Trump has an opportunity tonight to, for once, present himself as level-headed and presidential. He can engage in actual policy debate. If Clinton chooses to attack him over the new sexual assault accusations (as she should), Trump can show that he actually prepared by deflecting his opponents comments and keeping the debate focused on the questions.

He needs to do these things. His base is not going anywhere, but the independent voters he so desperately needs to win back fled weeks ago. This debate may be Trump’s last chance to convince them he is a competent alternative to a widely disliked Clinton.

 

Will the Candidates Talk Policy in Their Final Face-Off?
Eesha Pendharkar

Hillary Clinton and Donald Trump have left policy matters mostly unaddressed in their previous clashes, preoccupied instead with conflicting over emails, taxes and leaked tapes. The third debate is the final chance the public has to inform themselves of the candidates’ plans for dealing with issues of public interest like climate change, abortion and education. With these topics just being mentioned in passing or avoided altogether in the first two debates, it is vital that they be addressed before November 8.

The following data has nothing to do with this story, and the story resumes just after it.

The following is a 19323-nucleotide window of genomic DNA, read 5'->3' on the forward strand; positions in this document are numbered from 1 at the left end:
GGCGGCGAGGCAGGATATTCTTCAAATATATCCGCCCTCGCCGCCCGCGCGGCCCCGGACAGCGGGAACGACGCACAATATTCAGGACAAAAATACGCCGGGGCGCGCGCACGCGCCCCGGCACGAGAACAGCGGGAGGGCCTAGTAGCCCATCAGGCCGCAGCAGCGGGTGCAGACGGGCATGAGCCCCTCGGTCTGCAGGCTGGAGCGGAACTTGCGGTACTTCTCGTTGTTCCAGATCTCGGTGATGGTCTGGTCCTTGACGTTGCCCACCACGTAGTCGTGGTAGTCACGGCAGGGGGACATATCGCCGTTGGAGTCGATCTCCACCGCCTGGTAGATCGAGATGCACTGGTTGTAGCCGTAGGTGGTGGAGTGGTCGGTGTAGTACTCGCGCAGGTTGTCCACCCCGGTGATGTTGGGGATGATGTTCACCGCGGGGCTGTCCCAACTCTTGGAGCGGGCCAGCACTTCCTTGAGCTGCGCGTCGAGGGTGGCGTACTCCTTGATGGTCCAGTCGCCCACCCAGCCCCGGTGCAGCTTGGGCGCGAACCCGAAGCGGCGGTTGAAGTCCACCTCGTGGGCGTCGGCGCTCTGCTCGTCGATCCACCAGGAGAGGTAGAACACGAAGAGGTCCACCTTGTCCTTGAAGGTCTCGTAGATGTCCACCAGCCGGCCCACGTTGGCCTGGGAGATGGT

The announced debate topics seem focused on asking questions the candidates have answered in their previous clashed, like taxes and immigration.

The candidates’ stances on education haven’t been in public discussion since the primaries, where Trump said he “loved the poorly educated”. Clinton has spoken about reducing student debt, but hasn’t provided any details on how she plans to do that. These two contrasting views on education need to be addressed in the final face-off.

Another topic that has been avoided is abortion. The vice presidential debate included a discussion on abortion with republican Mike Pence standing firm on his pro-life views and democrat Tim Kaine echoing his campaign’s pro-choice stance, but the issue hasn’t been tackled by the presidential candidates themselves in their debates.